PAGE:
Nearly half meatworks' staff will be laid off
Wellington, Dec 6 NZPA - About 160 of the 350 workers at Silver Fern Farms' Waikato beef slaughter plant at Te Aroha are likely to only be paid a minimum wage until Christmas.
The remaining 190 workers will be offered full-time work at the company's Pacific plant at Hastings, 316km away in Hawke's Bay, where the company will start up a night shift.
"We are offering 190 positions at our Pacific plant in Hastings, on full pay plus an accommodation allowance," said chief executive Keith Cooper. "This will create a positive opportunity for the majority of our Te Aroha people."
Mr Cooper and Silver Fern Farms chairman Eoin Garden today met some of the affected workers, and the chief executive said the mood of the meeting was "sombre".
"They need certainty about income for their families — especially three weeks out from Christmas," he said. "They are employed under seasonal contracts, which means that if work is not available, they are seasonally 'laid off'."
The Te Aroha meatworks — which processes 100,000 animals a year — was razed by a fire late on Friday night which took about 20 fire engines and 70 firefighters to bring under control.
Investigators think the plant, about 5km south of Te Aroha, was set alight by sparks from a saw being used by a contractor to cut through exterior cladding to install a condenser on Friday afternoon, said Waikato district fire safety officer Kevin Holmes.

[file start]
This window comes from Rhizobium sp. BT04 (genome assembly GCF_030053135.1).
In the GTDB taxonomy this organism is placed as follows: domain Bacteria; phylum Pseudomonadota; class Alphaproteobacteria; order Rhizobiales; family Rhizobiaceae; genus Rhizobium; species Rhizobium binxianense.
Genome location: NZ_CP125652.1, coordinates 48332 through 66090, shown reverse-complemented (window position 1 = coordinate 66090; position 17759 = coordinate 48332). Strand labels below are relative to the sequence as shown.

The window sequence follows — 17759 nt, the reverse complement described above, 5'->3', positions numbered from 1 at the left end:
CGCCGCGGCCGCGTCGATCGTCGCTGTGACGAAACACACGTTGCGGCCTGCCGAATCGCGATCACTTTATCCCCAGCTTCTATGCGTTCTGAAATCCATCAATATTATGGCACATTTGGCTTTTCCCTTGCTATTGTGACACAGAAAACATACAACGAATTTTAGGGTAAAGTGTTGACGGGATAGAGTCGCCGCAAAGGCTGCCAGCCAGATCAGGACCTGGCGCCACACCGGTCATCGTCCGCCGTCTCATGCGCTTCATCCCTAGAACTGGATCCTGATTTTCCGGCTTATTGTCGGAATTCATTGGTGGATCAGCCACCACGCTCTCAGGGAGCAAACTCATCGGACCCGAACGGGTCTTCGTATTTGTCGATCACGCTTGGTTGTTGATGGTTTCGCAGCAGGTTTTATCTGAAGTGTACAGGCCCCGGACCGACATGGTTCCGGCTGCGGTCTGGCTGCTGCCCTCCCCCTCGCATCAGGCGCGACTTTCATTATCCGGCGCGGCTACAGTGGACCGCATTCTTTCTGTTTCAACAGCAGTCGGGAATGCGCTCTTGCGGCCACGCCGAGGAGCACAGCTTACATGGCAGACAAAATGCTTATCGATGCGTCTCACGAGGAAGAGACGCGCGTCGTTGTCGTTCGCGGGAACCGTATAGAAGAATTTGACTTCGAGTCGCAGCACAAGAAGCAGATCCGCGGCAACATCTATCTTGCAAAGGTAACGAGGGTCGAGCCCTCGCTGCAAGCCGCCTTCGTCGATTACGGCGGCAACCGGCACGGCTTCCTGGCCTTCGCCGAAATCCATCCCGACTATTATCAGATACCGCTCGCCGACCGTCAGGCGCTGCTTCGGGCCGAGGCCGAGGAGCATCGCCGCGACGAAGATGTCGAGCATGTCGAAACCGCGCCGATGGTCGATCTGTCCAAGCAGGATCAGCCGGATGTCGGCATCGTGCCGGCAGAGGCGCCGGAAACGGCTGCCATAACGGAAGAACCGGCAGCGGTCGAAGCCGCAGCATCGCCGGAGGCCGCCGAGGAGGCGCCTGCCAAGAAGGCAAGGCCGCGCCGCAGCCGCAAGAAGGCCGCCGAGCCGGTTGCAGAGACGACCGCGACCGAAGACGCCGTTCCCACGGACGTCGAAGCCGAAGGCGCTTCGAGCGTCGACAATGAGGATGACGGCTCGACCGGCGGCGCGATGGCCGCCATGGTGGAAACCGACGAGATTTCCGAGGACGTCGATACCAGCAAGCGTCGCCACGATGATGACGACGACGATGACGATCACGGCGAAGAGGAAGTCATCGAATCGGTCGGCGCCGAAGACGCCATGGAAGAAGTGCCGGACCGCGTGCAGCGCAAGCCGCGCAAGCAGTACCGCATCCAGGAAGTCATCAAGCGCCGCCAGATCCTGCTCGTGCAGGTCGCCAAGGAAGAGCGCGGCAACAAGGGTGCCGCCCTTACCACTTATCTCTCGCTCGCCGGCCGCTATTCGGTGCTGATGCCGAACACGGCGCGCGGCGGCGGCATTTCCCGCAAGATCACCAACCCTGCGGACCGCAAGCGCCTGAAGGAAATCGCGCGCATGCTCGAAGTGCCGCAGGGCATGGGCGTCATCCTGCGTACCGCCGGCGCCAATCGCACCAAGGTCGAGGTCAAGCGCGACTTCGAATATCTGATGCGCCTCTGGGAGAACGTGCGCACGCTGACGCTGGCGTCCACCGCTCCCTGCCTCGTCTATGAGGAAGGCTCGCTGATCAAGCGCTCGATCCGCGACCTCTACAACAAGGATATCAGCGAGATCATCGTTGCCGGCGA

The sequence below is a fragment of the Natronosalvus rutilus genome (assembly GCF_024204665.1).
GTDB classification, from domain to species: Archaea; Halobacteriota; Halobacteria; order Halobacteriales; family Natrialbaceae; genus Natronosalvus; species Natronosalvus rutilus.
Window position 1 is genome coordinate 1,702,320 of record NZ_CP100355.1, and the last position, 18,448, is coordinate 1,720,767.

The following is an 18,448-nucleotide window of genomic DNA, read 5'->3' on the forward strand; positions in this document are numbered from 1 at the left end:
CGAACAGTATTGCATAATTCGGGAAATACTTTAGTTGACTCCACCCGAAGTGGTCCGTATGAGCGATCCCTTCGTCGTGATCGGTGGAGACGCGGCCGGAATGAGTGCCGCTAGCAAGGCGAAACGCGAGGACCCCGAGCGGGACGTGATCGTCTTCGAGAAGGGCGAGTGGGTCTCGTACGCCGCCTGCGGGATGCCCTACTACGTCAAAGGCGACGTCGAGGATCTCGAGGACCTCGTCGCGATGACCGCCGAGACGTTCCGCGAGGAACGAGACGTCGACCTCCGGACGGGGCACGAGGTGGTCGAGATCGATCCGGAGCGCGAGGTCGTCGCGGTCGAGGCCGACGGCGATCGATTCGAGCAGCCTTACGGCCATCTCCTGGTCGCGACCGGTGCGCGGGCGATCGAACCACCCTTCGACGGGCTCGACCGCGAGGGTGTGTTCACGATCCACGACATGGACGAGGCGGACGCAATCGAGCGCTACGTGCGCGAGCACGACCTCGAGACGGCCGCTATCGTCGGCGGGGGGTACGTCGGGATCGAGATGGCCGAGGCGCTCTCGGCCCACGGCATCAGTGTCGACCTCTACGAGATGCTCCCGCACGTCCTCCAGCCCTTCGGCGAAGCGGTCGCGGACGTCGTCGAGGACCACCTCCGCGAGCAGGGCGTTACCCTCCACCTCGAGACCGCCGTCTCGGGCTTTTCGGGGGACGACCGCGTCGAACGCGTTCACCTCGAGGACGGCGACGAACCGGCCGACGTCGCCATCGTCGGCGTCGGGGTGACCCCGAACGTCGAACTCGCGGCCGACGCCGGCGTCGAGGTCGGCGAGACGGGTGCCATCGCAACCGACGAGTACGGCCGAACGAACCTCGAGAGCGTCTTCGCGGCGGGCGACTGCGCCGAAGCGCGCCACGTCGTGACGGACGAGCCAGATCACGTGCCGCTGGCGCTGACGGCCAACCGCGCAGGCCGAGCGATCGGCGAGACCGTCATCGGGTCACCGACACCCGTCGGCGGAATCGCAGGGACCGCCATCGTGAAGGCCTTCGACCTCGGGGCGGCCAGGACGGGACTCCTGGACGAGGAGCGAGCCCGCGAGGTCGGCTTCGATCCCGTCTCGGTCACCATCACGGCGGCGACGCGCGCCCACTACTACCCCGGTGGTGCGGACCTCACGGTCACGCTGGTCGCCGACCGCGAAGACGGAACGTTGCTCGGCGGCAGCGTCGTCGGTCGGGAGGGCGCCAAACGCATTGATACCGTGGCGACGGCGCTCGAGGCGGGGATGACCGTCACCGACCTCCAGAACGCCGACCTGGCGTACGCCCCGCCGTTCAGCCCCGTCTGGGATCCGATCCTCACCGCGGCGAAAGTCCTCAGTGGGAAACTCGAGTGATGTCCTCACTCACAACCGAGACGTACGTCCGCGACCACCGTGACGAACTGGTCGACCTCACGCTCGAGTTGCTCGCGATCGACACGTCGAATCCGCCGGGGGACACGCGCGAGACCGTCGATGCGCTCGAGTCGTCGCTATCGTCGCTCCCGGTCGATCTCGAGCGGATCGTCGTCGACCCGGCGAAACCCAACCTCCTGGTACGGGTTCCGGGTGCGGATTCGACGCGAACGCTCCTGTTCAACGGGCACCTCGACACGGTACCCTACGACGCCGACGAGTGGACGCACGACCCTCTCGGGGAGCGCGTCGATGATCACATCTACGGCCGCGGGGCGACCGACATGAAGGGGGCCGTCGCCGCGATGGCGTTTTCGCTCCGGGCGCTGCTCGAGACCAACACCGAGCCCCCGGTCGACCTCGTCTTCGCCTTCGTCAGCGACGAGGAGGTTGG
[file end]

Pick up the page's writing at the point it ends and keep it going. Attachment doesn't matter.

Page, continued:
"It appears that the saw generated some sparks which began smouldering in the polystyrene interior," he said.
The fire was reported to spread along the polystyrene sandwich board panels with large parts of the building collapsing as the panels were burned out.
Mr Cooper said the people who failed to gain jobs in Hastings would be paid their normal weekly earnings for this week, and the minimum wage up to Christmas. About 100 of the workers live 20km north of Te Aroha at Paeroa.
The company had 7000 staff in 19 other meatworks and would process the livestock that would normally be sent to the Te Aroha plant by increasing capacity at its Pacific, Dargaville and Hawera plants.
The additional capacity being brought on at Silver Fern Farms' other plants would enable the company to largely absorb livestock that would have been processed at Te Aroha, at least in the short-term basis.
Business interruption insurance cover would largely compensate any negative impact on the business.
Mr Garden said Silver Fern Farms would continue to require a meatworks near Te Aroha.
Mr Cooper said the decision to rebuild was at least two months away, and if it went ahead it would take at least four to six months.
Industry observers expect the new plant to be "state-of-the-art", built with extensive automation.
Silver Fern's joint venture company, Robotic Technologies Ltd, has already commercialised a system using X-ray technology and robotic cutting equipment to automatically separate lamb legs, fore and middle portions with a robotic boning machine to bone lamb legs, reducing labour costs.
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